Hello everyone- it’s nice to be back! I’ve been busy with work and finishing up my doctorate program, which is rapidly reaching its conclusion. I’ll write another post when I am officially done to explain a little about what the new title means.
Today’s short and sweet post is about eating seasonally for the summer heat! A while back, I posted about eating seasonally in winter to talk a bit about the importance of eating in accordance with the seasons in Chinese medicine. Diet is a very important part of TCM and it can actually play a pretty important role in your general health.
Summer is obviously a time of heat. And this summer has been pretty hot indeed! We actually refer to this time of year in terms of “summer heat.” Summer heat shows up during the dog days of summer, and it can be considered a pathological factor. When the heat and humidity is very high, we can see symptoms like fatigue, excess sweating, digestive concerns, heavy sensations, joint pain, and more. Most of us have experienced this without even realizing it- think about how all you want to do on a hot summer day is sit in the shade with a cool drink. It’s easy to feel fatigued and uncomfortable if you try and do too much of anything,
Food can be a fun way to counteract some of this pathological heat and humidity. The recipe I’m going to share with you is a quick and easy one for a watermelon, mint, and feta salad. There are many versions of this recipe on the internet so feel free to research some options or make up your own version.
I like to make my salad with watermelon cubes (about 1″ each), crumbled feta cheese, chopped mint leaves, and arugula (or any other salad green you like!). I’ll sometimes add walnuts or another seed for a fun crunch aspect. You can make your own vinaigrette or use a high quality balsamic vinaigrette (I like to look for ones that don’t have any added sugar, corn syrup, or food coloring). Mix everything together and dress it as you like! Quick, easy, and delicious.
Watermelon in Chinese medicine is considered cool and sweet. It also generates fluids and relieves thirst, which can help further cool down the body. In TCM, we actually use the white rind and the seeds of watermelon as well but for this salad, you’ll just want to use the fruit itself.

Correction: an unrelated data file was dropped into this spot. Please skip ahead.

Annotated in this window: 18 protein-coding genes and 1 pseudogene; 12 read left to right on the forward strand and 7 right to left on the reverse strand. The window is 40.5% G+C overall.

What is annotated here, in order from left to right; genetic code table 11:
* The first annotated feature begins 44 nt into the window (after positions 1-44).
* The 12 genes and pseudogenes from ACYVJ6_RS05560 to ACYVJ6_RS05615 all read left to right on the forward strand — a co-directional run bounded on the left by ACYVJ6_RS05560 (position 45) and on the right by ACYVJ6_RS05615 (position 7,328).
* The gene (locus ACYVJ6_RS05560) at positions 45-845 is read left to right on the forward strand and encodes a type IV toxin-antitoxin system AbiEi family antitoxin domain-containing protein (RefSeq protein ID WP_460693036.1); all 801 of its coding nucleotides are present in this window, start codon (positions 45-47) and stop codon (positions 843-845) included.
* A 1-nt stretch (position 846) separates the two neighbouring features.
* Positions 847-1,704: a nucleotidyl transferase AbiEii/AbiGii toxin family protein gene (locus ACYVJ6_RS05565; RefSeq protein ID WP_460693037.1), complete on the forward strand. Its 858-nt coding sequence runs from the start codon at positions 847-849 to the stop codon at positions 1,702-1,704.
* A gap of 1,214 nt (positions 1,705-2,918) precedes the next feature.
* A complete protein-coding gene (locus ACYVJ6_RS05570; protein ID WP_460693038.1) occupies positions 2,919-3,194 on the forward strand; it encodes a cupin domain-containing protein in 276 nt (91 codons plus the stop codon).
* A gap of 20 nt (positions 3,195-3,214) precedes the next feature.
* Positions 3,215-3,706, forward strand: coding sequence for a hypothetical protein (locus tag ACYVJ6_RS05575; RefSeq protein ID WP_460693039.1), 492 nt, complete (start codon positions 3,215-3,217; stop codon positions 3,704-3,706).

Mint is also cooling. It’s known as “Bo He” in Chinese, and we use it for a variety of things. It’s considered cool and acrid, which means that it is good at moving and dispersing things as well as resolving heat conditions. This herbal property can help with some of that stuck, bloated, heavy feeling that can happen in the summer. It can also help with things like heat rash or skin irritation that occurs during these sticky months.
As in all things Chinese medicine, everything should be in balance. So while this recipe is great to help cool you down in the summer, you shouldn’t consume a ton of it every day. Especially for people with problematic digestion, too much cooling and raw food can actually make digestive symptoms even worse. So enjoy in moderation!
I hope everyone is having a wonderful summer so far. Stay cool out there, and be well!
Hello everyone! I’ve talked a little here about Chinese herbal medicine, but it is sometimes a hard topic to condense into a blog post. However, with this glorious summer weather and all the lovely flowers blooming and growing, I started thinking about the very real beauty of some of our Chinese herbs. Chinese herbs come in a variety of different materials. The most common is plant parts (flowers, roots, leaves, berries, etc.), but herbal medicine can also involve the use of animal parts, bones, minerals, and more. Today we are going to explore three of the very beautiful flowers that we use in Chinese medicine.
I’m very lucky to be featuring a guest artist on the blog today- Lauren Bartkus (maiden name Robinson for those of you who know her from Westover!) is a friend of mine whom I have known for a very long time. She is a very talented graphic designer based out of Seattle, WA. She specializes in responsive websites, logos and branding, and marketing material design for small businesses. For more information and more about her work, please visit her website. She has graciously volunteered to illustrate for us some of the flowers we use in Chinese medicine, and I am so excited to share her work with you.